The hook: No show has delivered moody ambience this year quite like Revenge. In the Oct. 19 episode's closing scenes, Daniel Grayson (Joshua Bowman) found himself cut off from his trust fund and rushed into the arms of vengeful heroine Emily Thorne (Emily VanCamp) — and into her trap. At the same time, Emily's partner in crime Nolan Ross (Gabriel Mann) discovered footage of a violent confrontation between recently (and very suspiciously) deceased socialite Lydia Davis (Amber Valletta) and the seamy detective whom society queen Victoria Grayson (Madeleine Stowe) bid to ''handle her.'' With the piano strains of Swedish electr-mo foursome Little Dragon's ''Twice'' providing an aural landscape, the show juxtaposed sex and violence in a masterful way.
Watch it! Fast forward to 39:56 on Revenge's Hulu page, and don't forget to read the recap by our own Darren Franich.
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How I Met Your Mother (CBS)
The song: Crooked Fingers, ''Heavy Hours''
The episode: ''Tick Tick Tick'' (710)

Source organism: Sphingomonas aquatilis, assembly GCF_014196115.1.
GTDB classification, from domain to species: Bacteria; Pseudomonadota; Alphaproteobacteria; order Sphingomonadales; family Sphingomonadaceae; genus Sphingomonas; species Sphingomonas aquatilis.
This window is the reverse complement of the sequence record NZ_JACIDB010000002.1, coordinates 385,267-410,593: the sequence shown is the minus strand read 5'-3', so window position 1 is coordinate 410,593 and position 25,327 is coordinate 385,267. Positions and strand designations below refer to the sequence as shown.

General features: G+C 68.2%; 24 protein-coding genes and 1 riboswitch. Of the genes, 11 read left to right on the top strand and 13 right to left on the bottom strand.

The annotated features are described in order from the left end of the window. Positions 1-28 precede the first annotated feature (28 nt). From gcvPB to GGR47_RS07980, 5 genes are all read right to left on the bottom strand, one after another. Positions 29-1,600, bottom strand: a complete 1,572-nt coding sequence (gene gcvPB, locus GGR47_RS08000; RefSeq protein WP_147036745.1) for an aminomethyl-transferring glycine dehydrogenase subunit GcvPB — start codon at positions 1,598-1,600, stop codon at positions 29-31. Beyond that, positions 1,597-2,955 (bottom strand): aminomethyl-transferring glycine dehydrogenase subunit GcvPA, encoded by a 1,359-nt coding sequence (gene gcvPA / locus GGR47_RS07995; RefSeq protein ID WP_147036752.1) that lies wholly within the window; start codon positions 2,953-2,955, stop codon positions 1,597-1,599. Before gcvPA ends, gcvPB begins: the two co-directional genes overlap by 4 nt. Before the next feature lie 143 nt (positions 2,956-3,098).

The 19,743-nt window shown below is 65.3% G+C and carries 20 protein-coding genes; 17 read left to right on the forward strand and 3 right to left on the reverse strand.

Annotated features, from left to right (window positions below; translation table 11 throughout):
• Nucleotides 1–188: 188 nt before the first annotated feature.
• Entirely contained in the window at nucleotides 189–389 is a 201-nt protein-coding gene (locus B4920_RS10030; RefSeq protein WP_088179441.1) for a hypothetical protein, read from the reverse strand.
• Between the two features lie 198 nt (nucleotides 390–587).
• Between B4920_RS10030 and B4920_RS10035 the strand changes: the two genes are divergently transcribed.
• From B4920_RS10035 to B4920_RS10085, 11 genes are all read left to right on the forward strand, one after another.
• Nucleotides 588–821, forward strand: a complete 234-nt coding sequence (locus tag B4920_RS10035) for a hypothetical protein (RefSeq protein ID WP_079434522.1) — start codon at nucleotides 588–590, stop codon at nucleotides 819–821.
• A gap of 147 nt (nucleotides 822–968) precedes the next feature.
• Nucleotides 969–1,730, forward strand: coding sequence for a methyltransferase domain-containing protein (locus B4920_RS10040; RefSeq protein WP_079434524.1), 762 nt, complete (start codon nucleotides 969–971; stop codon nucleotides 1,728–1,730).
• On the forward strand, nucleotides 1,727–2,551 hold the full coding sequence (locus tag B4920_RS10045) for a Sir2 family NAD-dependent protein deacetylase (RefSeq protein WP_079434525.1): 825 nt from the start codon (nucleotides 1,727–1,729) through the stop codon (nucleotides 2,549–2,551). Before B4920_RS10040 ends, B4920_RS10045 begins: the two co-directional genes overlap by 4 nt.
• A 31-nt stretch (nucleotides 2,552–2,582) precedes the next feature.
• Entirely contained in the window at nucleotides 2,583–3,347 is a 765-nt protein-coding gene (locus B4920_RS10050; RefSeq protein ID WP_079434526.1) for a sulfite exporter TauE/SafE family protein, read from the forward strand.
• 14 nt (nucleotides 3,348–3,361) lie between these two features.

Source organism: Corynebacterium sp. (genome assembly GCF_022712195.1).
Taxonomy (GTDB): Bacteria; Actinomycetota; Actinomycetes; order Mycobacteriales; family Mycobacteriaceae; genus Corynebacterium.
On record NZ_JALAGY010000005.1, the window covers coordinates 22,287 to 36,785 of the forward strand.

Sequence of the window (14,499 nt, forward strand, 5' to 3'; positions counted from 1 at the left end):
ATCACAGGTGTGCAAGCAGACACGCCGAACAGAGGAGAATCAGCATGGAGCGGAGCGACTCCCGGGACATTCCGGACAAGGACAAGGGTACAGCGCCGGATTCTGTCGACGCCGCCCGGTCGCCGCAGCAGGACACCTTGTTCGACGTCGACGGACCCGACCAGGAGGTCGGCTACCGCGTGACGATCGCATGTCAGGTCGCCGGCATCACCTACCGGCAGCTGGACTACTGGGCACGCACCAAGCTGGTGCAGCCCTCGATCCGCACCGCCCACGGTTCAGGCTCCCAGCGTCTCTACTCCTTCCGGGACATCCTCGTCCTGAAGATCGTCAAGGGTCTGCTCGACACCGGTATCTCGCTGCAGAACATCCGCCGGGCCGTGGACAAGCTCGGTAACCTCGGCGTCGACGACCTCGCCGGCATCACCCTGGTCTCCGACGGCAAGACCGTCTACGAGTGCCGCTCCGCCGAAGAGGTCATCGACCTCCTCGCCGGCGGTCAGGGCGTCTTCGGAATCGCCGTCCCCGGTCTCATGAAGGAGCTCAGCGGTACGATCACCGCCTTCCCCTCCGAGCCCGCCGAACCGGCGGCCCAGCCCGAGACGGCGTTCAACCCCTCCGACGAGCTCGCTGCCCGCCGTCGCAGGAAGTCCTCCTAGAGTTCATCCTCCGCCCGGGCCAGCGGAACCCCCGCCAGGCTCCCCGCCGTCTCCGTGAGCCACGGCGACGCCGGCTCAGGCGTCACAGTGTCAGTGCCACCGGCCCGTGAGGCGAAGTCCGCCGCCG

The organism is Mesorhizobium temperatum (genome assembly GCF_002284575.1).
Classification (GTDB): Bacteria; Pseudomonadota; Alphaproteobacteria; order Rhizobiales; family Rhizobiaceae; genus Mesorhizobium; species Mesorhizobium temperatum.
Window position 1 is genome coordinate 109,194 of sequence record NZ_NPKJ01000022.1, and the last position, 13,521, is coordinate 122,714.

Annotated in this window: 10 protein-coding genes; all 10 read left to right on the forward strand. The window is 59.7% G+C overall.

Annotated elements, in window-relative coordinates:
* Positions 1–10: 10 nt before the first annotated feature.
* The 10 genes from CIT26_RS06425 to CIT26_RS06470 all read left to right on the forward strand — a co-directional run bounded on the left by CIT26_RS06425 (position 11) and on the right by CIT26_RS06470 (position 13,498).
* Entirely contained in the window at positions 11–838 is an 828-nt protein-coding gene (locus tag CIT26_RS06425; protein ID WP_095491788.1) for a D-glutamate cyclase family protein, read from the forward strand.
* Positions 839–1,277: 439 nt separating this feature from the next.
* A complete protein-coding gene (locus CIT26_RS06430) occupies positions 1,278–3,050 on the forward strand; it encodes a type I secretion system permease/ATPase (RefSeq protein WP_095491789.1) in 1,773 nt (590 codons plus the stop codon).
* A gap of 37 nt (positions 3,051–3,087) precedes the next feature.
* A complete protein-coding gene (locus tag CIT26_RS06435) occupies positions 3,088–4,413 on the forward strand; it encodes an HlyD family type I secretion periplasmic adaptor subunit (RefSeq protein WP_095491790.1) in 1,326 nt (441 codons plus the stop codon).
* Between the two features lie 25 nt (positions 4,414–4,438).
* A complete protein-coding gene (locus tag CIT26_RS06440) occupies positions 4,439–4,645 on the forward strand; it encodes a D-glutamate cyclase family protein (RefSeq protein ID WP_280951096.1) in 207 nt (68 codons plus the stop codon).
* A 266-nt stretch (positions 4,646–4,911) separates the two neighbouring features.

The hook: HIMYM's Barney and Robin have kept us grinning, guessing, and gritting our teeth all season long, from an impromptu (but somehow gloriously choreographed) dance to Deee-Lite's ''Groove Is in the Heart'' in the season opener, to their long-awaited reunion kiss set to the tune of the Pixies' ''Hey''. But the music in the final moments of Nov. 14's ''Tick Tick Tick'' brought la douleur exquise to fans of the off-again couple. As Robin made her decision to go with nice guy Kevin instead of rakish Barney, Fingers' founder/frontman sang, ''Waited for you/ You didn't come/ You never do.'' When Robin arrived at MacLaren's with Kevin, Barney realized he had lost her and was crushed. He squinted back tears as she said ''I'm sorry.'' What was a seemingly mundane statement to the rest of the gang was the deathblow for Barney, who went home and cleared roses meant for Robin off the bed.
Watch it! The devastation begins at 19:38 on CBS.com. Read Sandra Gonzalez's recap and weep through the exquisite pain.
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The Vampire Diaries (The CW)
The song: Greg Laswell, ''This Woman's Work''
The episode: ''Ghost World'' (307)